As far as editing it together, I use Quicktime7 Pro to create the actual video file of the timelapse. To then add music and do simple edits to it, I use Final Cut Pro or Premiere Pro. These programs might be more than you need though; so I would recommend Sony Vegas for PC, or iMovie for Mac. They have the functionality you would need without having to break your budget.

      Hope this helps, and good luck. I’d love to see the results once you finish.

  15. 34 DJ

    Great tutorial with Quicktime, just wondering, will the video be able to be uploaded to youtube?

    • If you’re not bringing it into FCP, then don’t export as ProRes. If you’re not going to edit it at all, then just export as h.264 and YouTube will like it just fine.

      When you get it posted, I’d love to see it.

  16. 36 Vinh

    Great tutorial! Do you know what is the best frame rate for running a half marathon?

    • Thank you.
      In general, the higher your frame rate, the more your camera has to process. I would recommend this setup:

      -Skeleton Housing (unless running in a damp environment or rain)
      -If you want straight video, 24fps. If you’re timelapsing it, I’d go 1 frame every 5 or 10 seconds (photo every “x” seconds mode)
      -128gb SDXC card (you might be able to get away with a 64)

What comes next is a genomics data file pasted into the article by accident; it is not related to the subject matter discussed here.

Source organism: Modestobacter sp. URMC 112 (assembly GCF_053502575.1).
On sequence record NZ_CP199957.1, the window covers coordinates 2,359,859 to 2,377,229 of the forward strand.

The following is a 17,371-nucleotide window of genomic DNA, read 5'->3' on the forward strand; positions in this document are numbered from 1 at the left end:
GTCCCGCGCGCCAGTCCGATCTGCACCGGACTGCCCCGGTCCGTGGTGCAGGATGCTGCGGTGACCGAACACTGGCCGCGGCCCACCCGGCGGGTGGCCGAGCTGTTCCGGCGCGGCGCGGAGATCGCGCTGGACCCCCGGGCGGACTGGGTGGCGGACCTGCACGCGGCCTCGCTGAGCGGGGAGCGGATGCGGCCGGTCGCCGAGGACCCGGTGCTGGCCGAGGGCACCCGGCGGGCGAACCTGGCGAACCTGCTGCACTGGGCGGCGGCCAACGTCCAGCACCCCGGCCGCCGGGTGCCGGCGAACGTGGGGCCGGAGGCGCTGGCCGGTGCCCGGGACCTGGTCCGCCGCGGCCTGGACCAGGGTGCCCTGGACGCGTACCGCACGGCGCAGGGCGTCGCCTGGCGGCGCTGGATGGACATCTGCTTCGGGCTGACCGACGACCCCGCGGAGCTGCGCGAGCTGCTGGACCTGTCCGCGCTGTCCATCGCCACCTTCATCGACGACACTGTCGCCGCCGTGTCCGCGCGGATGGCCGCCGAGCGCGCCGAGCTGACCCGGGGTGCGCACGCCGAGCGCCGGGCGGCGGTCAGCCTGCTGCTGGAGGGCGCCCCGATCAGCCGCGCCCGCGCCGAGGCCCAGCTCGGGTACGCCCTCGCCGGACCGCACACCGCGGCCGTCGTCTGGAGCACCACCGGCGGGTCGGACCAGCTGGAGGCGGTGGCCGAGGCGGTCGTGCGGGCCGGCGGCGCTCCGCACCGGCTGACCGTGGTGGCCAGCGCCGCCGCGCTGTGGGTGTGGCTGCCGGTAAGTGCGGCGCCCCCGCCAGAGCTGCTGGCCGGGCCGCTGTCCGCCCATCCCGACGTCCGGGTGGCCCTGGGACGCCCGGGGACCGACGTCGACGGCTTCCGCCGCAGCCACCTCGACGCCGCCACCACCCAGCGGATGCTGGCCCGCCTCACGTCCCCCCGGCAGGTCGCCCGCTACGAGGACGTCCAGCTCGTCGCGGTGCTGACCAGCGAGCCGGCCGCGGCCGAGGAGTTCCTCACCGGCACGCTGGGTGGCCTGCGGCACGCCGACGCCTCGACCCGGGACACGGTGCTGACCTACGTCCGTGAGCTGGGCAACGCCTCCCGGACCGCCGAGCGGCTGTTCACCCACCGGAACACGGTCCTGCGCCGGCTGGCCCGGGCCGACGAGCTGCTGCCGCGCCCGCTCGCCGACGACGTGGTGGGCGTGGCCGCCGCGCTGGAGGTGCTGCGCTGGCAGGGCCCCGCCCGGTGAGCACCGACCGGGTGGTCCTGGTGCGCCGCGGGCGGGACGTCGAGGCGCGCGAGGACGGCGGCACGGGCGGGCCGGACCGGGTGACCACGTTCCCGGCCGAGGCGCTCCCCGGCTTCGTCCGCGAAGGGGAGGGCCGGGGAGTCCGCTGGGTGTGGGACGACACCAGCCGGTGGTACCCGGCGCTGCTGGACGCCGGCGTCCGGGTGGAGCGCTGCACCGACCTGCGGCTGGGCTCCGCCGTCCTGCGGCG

-Chest Mount (a head mount would work too, but if you’re runnin 13 miles, it could get a little heavy and tedious)
      -Battery BacPac (having the extra battery space couldn’t hurt)
      -Anti-Fog Inserts (if you are running in a damp place or in rain, the inserts will help keep the water-proof housing from fogging up)

      I’d also recommend looking into a lens flattening solution to eliminate the fisheye distortion. Unruly (lifeisunruly.com) has some good options.

      I hope this helps, and I’d love to see the video once you’re done. Good luck.

  17. Heres a Panoramic Timelapse I created using the GoPro Hero 2 and a Camalapse attachment

    http://elgey.com/?p=5

    Let me know what you think

  18. here is a time lapse i did recently for Penn

    http://finalreport.upenn.edu/

    • by the way, this was shot 1 frame every 30 seconds for 56 hours powering camera with a coleman battery pac via a 12 volt auto chargr. We chose the best 18 hour segment and condensed the overnight section…